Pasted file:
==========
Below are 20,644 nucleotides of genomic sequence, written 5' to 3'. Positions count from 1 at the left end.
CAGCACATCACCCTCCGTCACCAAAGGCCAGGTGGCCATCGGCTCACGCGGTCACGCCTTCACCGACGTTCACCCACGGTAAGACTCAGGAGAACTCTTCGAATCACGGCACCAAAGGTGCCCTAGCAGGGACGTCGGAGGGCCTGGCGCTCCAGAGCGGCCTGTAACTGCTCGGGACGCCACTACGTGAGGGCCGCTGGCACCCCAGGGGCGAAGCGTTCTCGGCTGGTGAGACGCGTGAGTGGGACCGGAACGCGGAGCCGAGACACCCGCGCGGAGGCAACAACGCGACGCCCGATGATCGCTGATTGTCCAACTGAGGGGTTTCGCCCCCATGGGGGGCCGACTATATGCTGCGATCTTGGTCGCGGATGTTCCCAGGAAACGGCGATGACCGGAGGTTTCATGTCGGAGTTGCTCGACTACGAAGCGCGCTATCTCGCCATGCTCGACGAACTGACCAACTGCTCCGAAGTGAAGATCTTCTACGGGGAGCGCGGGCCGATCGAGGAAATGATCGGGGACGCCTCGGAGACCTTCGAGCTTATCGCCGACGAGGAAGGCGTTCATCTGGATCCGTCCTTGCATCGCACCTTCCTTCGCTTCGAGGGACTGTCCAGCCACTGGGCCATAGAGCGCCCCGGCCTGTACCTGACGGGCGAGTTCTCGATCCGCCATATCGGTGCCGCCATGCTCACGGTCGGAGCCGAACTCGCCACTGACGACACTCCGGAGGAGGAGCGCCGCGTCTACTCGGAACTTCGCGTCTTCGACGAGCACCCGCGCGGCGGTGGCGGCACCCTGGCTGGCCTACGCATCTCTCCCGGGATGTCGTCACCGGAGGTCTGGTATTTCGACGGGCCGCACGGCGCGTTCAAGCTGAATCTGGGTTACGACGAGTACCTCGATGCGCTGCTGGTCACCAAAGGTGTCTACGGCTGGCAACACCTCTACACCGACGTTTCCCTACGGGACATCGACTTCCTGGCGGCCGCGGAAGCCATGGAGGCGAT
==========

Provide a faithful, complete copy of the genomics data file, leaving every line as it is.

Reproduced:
Below are 20,644 nucleotides of genomic sequence, written 5' to 3'. Positions count from 1 at the left end.
CAGCACATCACCCTCCGTCACCAAAGGCCAGGTGGCCATCGGCTCACGCGGTCACGCCTTCACCGACGTTCACCCACGGTAAGACTCAGGAGAACTCTTCGAATCACGGCACCAAAGGTGCCCTAGCAGGGACGTCGGAGGGCCTGGCGCTCCAGAGCGGCCTGTAACTGCTCGGGACGCCACTACGTGAGGGCCGCTGGCACCCCAGGGGCGAAGCGTTCTCGGCTGGTGAGACGCGTGAGTGGGACCGGAACGCGGAGCCGAGACACCCGCGCGGAGGCAACAACGCGACGCCCGATGATCGCTGATTGTCCAACTGAGGGGTTTCGCCCCCATGGGGGGCCGACTATATGCTGCGATCTTGGTCGCGGATGTTCCCAGGAAACGGCGATGACCGGAGGTTTCATGTCGGAGTTGCTCGACTACGAAGCGCGCTATCTCGCCATGCTCGACGAACTGACCAACTGCTCCGAAGTGAAGATCTTCTACGGGGAGCGCGGGCCGATCGAGGAAATGATCGGGGACGCCTCGGAGACCTTCGAGCTTATCGCCGACGAGGAAGGCGTTCATCTGGATCCGTCCTTGCATCGCACCTTCCTTCGCTTCGAGGGACTGTCCAGCCACTGGGCCATAGAGCGCCCCGGCCTGTACCTGACGGGCGAGTTCTCGATCCGCCATATCGGTGCCGCCATGCTCACGGTCGGAGCCGAACTCGCCACTGACGACACTCCGGAGGAGGAGCGCCGCGTCTACTCGGAACTTCGCGTCTTCGACGAGCACCCGCGCGGCGGTGGCGGCACCCTGGCTGGCCTACGCATCTCTCCCGGGATGTCGTCACCGGAGGTCTGGTATTTCGACGGGCCGCACGGCGCGTTCAAGCTGAATCTGGGTTACGACGAGTACCTCGATGCGCTGCTGGTCACCAAAGGTGTCTACGGCTGGCAACACCTCTACACCGACGTTTCCCTACGGGACATCGACTTCCTGGCGGCCGCGGAAGCCATGGAGGCGAT